IMAGES IV: strong evolution of the oxygen abundance in gaseous phases of intermediate mass galaxies from z ~ 0.8

Astronomy and Astrophysics (Impact Factor: 4.38). 12/2008; 492(2). DOI: 10.1051/0004-6361:200810435
Source: arXiv

ABSTRACT Context. Intermediate mass galaxies (> 10$^{10}$ $M_\odot$) at $z$ ~ 0.6 are the likeliest progenitors of the present-day, numerous population of spirals. There is growing evidence that they have evolved rapidly in the last 6 to 8 Gyr, and likely already have formed a significant fraction of their stellar mass, often showing perturbed morphologies and kinematics.Aims. We have gathered a representative sample of 88 such galaxies and have provided robust estimates of their gas phase metallicity.Methods. We used moderate spectral resolution spectroscopy at VLT/FORS2 with an unprecedentedly high $S/N$ allowing us to remove biases coming from interstellar absorption lines and extinction, to establish robust values of $R_{23}$ = ([OII]$\lambda$3727 + [OIII]$\lambda\lambda$4959, 5007)/H$\beta$.Results. We definitively confirm that the predominant population of $z$ ~ 0.6 starbursts and luminous IR galaxies (LIRGs) are on average two times less metal rich than the local galaxies at a given stellar mass. We do find that the metal abundance of the gaseous phase of galaxies evolves linearly with time, from $z = 1$ to $z = 0$ and after comparing with other studies, from $z = 3$ to $z = 0$. Combining our results with the reported evolution of the Tully Fisher relation, we find that such an evolution requires that ~30% of the stellar mass of local galaxies have been formed through an external supply of gas, thus excluding the closed box model. Distant starbursts & LIRGs have properties (metal abundance, star formation efficiency & morphologies) similar to those of local LIRGs. Their underlying physics is likely dominated by gas infall, probably through merging or interactions.Conclusions. Our study further supports the rapid evolution of $z$ ~ 0.4–1 galaxies. Gas exchange between galaxies is likely the main cause of this evolution.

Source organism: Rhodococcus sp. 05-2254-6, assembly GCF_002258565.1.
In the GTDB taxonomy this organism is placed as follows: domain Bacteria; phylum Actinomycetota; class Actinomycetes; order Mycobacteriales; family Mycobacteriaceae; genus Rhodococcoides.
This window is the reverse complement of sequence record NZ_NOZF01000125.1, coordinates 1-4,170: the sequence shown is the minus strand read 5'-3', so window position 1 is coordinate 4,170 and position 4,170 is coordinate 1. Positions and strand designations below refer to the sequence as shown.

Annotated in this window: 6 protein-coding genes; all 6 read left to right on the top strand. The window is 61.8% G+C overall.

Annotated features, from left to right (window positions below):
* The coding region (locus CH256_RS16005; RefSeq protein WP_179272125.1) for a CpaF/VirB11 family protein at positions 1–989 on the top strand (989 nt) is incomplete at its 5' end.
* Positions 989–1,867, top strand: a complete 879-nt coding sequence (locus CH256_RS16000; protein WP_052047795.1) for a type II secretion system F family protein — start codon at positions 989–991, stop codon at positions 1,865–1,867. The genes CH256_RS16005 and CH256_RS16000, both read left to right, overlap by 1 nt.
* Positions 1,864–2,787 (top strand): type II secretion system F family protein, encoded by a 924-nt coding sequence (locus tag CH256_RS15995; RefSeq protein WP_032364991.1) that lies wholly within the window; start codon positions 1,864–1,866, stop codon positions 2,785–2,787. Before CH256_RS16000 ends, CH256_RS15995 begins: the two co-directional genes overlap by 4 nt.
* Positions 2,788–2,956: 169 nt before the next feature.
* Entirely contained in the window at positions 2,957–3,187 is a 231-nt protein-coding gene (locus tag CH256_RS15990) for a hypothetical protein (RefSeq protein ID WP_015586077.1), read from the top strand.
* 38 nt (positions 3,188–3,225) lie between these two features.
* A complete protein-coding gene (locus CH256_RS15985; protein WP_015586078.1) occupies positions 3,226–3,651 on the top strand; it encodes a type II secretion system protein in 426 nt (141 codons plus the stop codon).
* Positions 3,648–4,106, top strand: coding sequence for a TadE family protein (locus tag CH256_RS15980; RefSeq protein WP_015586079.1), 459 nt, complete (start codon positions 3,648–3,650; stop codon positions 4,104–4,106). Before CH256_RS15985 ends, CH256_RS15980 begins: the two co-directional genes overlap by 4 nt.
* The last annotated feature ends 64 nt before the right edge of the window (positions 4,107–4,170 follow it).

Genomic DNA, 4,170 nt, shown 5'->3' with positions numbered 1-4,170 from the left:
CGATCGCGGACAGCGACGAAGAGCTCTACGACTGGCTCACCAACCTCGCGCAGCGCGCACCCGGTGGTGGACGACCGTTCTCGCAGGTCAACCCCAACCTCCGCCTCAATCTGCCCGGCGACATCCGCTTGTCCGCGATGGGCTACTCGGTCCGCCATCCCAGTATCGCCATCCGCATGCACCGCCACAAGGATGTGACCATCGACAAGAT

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Available from: Isaura Fuentes-Carrera, Sep 26, 2015
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    Astronomy and Astrophysics 03/2009; 496(2):381-387. DOI:10.1051/0004-6361:200810488 · 4.38 Impact Factor
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